We then leave for the location with well known actor Langley Kirkwood, who plays the character of Liam.. Theo says it will be a bit of a quite day, as the only 11 scenes on the call sheet, and the only regular cast in the scenes being Shona Ferguson (who plays Itumeleng Tladi), Clementine Mosiman (Mama Rose) and Connie Ferguson (Marang Lebone).

It takes around an hour to drive the 75 kilometres from the Johannesburg studios to the location base camp. The camp houses cast quarters, wardrobe, make up, a canteen, a spaza shop and several generators, used when power is irregular, or at night.

We transfer to a 4 X 4 vehicle to drive to the lodge, one of four shooting locations. It is a typical upmarket game lodge, with all with all that one would expect from an up-market structure of this nature, and there is little evidence of major changes to accommodate a multi-camera shoot, and lighting is minimal. All the normal external features including a pool, boma and chalets are there, and used for shooting purposes. The view is superb, with mountains forming the backdrop.

We take the opportunity of visiting a duel set, the Van Reenen house and the Lebone house. These two houses are in fact an ingenious double set, built back to back in the same construction. One side is Van Reenen, the other Lebone. Attention to detail is evident with a luxury bush dwelling juxtaposed with a simple farm house. Again concession to shooting is minimal with few lights in evidence, and again the vista is tremendous, with a herd of wildebeest in the distance and a flock of ostriches with their young in the field nearby.

The farm is some 1 200 hectares – 2 000 when the mountains are included – the roads are all dirt with river crossings, and each of the locations is used almost daily. We leave the Lebone/Van Reenen houses for the shooting location for the day – the Go-Tladi ranch.

This location, an adjoining farm, only recently became available to The Wild has an upmarket game lodge on the banks of the Suikerbos River. The complex had been abandoned and was run down when The Wild acquired it, so it is being restored. It is nevertheless a magnificent location, and will form part of the regular backdrop of

The scenes being shot are from episodes 209 through to 213. Today’s director is Krijay Govender, and the DOP is Leon Kriel. There are three cameras on set, all Canon D5s, some tripod mounted and one on a lightweight track and dolly system. The estimated technical wrap time is 20h30 as there is a night shoot, so it is a long day.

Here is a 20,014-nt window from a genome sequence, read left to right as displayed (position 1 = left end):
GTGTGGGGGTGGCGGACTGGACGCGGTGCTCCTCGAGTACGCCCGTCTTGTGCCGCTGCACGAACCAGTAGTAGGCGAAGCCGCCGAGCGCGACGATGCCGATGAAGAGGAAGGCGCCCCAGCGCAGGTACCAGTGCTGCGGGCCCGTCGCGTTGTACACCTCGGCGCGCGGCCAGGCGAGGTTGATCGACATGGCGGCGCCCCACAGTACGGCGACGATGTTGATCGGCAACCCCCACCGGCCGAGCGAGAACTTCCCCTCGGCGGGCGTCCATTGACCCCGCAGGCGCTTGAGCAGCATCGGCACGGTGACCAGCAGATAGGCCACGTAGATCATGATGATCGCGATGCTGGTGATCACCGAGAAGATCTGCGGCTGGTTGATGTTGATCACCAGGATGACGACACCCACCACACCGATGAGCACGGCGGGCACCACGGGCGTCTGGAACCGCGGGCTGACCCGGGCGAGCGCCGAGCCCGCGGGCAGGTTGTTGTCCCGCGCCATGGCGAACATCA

The Canon D5, while basically a stills camera, has become the camera of choice of many DOPs requiring high-quality HD imaging with compact size and cost. The D5 records to SD card, and the sound is recorded separately – also onto a digital format. Two rifle mics were being used on panamic booms. The shots we viewed were externals at the entrance to the lodge, and no lights at all were evident. This is another advantage of the Canon D5 - its ability to shoot in extremely low light conditions.

We watched Itumeleng (Shona Ferguson) and Liam (Langley Kirkwood) having a discussion with several takes, and then the reverse camera shot with a camera in the vehicle behind Liam as he drives into the lodge entrance. The versatility of the D5 is evident for shots of this nature. After this scene has wrapped the cast and crew break for lunch. It is now 15h00.

As is often the case on location shoots the catering is excellent – but the time to enjoy it short. Within half an hour the cast and crew are called to move on to the next scene. The pace is fast, but there is no compromise on quality and detail. Theo indicates that a shuttle is about to leave for Sasani and suggests we take it, so reluctantly I leave the stunning location.

The Wild certainly has a lot going for it. Production value is extremely high and the scripting and acting world class. Picture quality from the Canon 5D in HD surpasses any other soap opera on local television. The recent move to the 19h00 time slot will undoubtedly attract a whole new viewership, so the popularity of the series can only increase.

Under the production expertise of Bobby Heaney, and with directors of the calibre of Krijay Govender, M-Net have a winner here. Their decision to shoot a daily drama on location in the bush was a bold one, but from what I saw on set it was the right one.